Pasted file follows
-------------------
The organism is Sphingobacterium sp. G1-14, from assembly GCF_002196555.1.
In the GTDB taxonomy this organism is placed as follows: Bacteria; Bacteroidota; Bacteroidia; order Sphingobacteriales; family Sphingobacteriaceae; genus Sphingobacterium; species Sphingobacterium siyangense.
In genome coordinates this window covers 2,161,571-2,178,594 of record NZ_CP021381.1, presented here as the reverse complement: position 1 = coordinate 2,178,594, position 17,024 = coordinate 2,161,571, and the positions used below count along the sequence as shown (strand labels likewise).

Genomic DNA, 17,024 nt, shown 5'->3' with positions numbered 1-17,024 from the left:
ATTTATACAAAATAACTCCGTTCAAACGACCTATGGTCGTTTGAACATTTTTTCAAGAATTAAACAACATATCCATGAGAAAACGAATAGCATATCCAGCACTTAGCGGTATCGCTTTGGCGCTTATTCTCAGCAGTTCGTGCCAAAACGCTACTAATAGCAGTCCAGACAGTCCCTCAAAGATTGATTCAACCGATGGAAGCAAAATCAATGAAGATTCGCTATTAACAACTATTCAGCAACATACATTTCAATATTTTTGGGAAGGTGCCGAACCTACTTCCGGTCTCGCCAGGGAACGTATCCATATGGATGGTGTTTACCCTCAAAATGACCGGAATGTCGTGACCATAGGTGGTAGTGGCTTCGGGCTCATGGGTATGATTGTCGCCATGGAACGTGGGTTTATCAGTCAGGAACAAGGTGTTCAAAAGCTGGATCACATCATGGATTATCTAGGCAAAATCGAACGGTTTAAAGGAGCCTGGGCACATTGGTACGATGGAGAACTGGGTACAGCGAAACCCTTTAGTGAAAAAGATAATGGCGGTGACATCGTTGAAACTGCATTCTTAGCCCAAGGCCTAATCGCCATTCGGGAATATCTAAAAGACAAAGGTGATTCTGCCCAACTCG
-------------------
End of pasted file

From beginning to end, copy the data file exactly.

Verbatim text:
The organism is Sphingobacterium sp. G1-14, from assembly GCF_002196555.1.
In the GTDB taxonomy this organism is placed as follows: Bacteria; Bacteroidota; Bacteroidia; order Sphingobacteriales; family Sphingobacteriaceae; genus Sphingobacterium; species Sphingobacterium siyangense.
In genome coordinates this window covers 2,161,571-2,178,594 of record NZ_CP021381.1, presented here as the reverse complement: position 1 = coordinate 2,178,594, position 17,024 = coordinate 2,161,571, and the positions used below count along the sequence as shown (strand labels likewise).

Genomic DNA, 17,024 nt, shown 5'->3' with positions numbered 1-17,024 from the left:
ATTTATACAAAATAACTCCGTTCAAACGACCTATGGTCGTTTGAACATTTTTTCAAGAATTAAACAACATATCCATGAGAAAACGAATAGCATATCCAGCACTTAGCGGTATCGCTTTGGCGCTTATTCTCAGCAGTTCGTGCCAAAACGCTACTAATAGCAGTCCAGACAGTCCCTCAAAGATTGATTCAACCGATGGAAGCAAAATCAATGAAGATTCGCTATTAACAACTATTCAGCAACATACATTTCAATATTTTTGGGAAGGTGCCGAACCTACTTCCGGTCTCGCCAGGGAACGTATCCATATGGATGGTGTTTACCCTCAAAATGACCGGAATGTCGTGACCATAGGTGGTAGTGGCTTCGGGCTCATGGGTATGATTGTCGCCATGGAACGTGGGTTTATCAGTCAGGAACAAGGTGTTCAAAAGCTGGATCACATCATGGATTATCTAGGCAAAATCGAACGGTTTAAAGGAGCCTGGGCACATTGGTACGATGGAGAACTGGGTACAGCGAAACCCTTTAGTGAAAAAGATAATGGCGGTGACATCGTTGAAACTGCATTCTTAGCCCAAGGCCTAATCGCCATTCGGGAATATCTAAAAGACAAAGGTGATTCTGCCCAACTCG